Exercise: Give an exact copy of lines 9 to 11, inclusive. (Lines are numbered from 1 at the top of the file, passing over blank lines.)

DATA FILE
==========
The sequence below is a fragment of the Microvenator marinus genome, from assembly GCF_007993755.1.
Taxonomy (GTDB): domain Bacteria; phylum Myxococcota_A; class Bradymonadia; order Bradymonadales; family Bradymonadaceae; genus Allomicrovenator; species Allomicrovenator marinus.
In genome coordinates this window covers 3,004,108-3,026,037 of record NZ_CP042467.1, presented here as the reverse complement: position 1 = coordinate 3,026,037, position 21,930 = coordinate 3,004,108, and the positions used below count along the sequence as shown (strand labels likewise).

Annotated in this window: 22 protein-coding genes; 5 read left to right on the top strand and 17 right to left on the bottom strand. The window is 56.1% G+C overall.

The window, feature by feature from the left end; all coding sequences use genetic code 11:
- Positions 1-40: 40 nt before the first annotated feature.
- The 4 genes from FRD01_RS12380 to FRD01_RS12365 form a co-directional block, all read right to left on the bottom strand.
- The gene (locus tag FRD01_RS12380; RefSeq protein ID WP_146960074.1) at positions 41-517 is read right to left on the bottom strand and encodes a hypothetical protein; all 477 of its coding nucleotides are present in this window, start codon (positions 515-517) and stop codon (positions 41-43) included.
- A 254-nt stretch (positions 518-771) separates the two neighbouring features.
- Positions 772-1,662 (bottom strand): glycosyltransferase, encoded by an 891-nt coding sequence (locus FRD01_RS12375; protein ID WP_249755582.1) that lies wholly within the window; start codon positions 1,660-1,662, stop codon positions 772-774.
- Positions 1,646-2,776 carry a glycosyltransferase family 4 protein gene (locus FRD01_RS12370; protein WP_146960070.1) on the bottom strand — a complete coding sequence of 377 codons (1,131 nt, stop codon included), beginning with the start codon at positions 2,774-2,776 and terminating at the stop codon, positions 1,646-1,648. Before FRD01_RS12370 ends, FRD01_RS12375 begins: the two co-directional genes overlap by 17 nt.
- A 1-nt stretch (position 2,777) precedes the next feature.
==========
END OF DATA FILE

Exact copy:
- A 254-nt stretch (positions 518-771) separates the two neighbouring features.
- Positions 772-1,662 (bottom strand): glycosyltransferase, encoded by an 891-nt coding sequence (locus FRD01_RS12375; protein ID WP_249755582.1) that lies wholly within the window; start codon positions 1,660-1,662, stop codon positions 772-774.
- Positions 1,646-2,776 carry a glycosyltransferase family 4 protein gene (locus FRD01_RS12370; protein WP_146960070.1) on the bottom strand — a complete coding sequence of 377 codons (1,131 nt, stop codon included), beginning with the start codon at positions 2,774-2,776 and terminating at the stop codon, positions 1,646-1,648. Before FRD01_RS12370 ends, FRD01_RS12375 begins: the two co-directional genes overlap by 17 nt.